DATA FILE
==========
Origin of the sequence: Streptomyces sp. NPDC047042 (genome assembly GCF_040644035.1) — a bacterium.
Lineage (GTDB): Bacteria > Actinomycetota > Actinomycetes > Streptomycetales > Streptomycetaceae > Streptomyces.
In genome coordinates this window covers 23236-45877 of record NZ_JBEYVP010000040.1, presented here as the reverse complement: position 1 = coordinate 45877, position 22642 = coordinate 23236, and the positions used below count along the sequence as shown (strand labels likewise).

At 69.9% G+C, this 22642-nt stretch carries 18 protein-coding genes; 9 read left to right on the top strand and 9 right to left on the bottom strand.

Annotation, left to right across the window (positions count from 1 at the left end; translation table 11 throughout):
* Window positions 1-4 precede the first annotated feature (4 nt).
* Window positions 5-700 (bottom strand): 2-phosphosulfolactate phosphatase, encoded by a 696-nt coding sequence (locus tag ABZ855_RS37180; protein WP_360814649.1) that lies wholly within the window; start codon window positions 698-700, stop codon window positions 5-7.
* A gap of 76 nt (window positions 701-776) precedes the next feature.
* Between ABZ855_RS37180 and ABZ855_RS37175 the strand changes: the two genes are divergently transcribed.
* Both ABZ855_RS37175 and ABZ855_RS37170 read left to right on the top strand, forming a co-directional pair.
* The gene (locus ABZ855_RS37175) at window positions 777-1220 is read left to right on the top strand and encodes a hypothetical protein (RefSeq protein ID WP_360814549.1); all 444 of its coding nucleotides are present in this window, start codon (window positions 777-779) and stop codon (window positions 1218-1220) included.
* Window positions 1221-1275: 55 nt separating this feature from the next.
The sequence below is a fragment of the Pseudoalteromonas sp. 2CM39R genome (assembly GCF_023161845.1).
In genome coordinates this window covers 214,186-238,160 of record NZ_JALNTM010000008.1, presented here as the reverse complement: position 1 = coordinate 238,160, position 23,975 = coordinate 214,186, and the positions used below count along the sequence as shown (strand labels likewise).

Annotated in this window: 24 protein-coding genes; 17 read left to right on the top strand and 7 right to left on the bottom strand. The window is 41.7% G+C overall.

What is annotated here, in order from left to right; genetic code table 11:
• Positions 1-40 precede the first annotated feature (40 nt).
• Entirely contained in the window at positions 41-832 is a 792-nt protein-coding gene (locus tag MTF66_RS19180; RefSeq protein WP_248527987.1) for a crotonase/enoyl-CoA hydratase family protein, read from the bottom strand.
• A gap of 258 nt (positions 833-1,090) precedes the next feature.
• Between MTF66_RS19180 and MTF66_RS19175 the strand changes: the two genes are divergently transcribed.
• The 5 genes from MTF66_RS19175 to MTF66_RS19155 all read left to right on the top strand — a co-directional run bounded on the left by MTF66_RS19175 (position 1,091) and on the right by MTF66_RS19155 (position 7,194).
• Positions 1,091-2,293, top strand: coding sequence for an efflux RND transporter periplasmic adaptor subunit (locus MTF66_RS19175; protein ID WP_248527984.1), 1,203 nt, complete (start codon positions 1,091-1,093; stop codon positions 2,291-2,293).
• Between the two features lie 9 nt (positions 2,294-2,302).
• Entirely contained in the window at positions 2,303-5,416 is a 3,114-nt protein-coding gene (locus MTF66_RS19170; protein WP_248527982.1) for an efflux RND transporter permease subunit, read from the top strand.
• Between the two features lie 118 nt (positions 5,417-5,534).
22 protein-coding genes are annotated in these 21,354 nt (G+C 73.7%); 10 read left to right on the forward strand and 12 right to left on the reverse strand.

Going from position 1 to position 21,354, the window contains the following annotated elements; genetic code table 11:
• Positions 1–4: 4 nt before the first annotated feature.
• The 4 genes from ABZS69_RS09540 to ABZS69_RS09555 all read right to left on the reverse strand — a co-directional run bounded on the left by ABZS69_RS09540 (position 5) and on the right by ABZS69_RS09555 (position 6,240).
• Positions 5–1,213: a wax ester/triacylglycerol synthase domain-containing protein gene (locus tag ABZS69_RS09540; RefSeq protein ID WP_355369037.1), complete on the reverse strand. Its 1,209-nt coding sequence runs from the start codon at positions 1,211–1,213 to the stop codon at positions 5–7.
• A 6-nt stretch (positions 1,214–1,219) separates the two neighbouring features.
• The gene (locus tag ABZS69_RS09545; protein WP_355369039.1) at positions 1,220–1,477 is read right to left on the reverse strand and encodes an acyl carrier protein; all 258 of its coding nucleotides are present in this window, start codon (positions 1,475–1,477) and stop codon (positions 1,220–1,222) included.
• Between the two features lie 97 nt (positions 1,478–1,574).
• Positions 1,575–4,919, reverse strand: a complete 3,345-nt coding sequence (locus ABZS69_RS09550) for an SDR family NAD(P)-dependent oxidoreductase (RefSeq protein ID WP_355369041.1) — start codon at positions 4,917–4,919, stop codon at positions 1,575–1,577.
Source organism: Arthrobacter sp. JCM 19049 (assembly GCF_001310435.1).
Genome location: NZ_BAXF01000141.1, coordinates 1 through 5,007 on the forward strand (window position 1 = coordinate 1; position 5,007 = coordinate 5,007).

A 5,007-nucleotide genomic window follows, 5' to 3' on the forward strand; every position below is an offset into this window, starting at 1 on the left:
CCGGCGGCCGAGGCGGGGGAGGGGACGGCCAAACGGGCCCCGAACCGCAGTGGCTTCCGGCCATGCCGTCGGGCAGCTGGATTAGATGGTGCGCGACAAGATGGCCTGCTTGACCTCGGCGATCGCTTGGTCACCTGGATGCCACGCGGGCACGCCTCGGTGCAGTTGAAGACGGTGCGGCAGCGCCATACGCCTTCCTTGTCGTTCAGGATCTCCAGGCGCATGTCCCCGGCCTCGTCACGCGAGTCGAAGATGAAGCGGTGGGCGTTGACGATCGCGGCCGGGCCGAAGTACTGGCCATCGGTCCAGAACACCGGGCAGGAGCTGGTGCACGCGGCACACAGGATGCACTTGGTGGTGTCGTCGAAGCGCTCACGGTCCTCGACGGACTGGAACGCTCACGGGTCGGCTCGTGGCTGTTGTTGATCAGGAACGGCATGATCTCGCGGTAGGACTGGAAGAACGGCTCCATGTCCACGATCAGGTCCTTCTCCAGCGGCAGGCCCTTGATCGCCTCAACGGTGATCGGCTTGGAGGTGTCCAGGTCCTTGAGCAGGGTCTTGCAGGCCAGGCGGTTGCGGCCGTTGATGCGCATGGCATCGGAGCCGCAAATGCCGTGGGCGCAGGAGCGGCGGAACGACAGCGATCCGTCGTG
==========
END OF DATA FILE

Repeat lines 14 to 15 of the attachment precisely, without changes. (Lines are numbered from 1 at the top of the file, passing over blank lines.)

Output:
In genome coordinates this window covers 214,186-238,160 of record NZ_JALNTM010000008.1, presented here as the reverse complement: position 1 = coordinate 238,160, position 23,975 = coordinate 214,186, and the positions used below count along the sequence as shown (strand labels likewise).

Annotated in this window: 24 protein-coding genes; 17 read left to right on the top strand and 7 right to left on the bottom strand. The window is 41.7% G+C overall.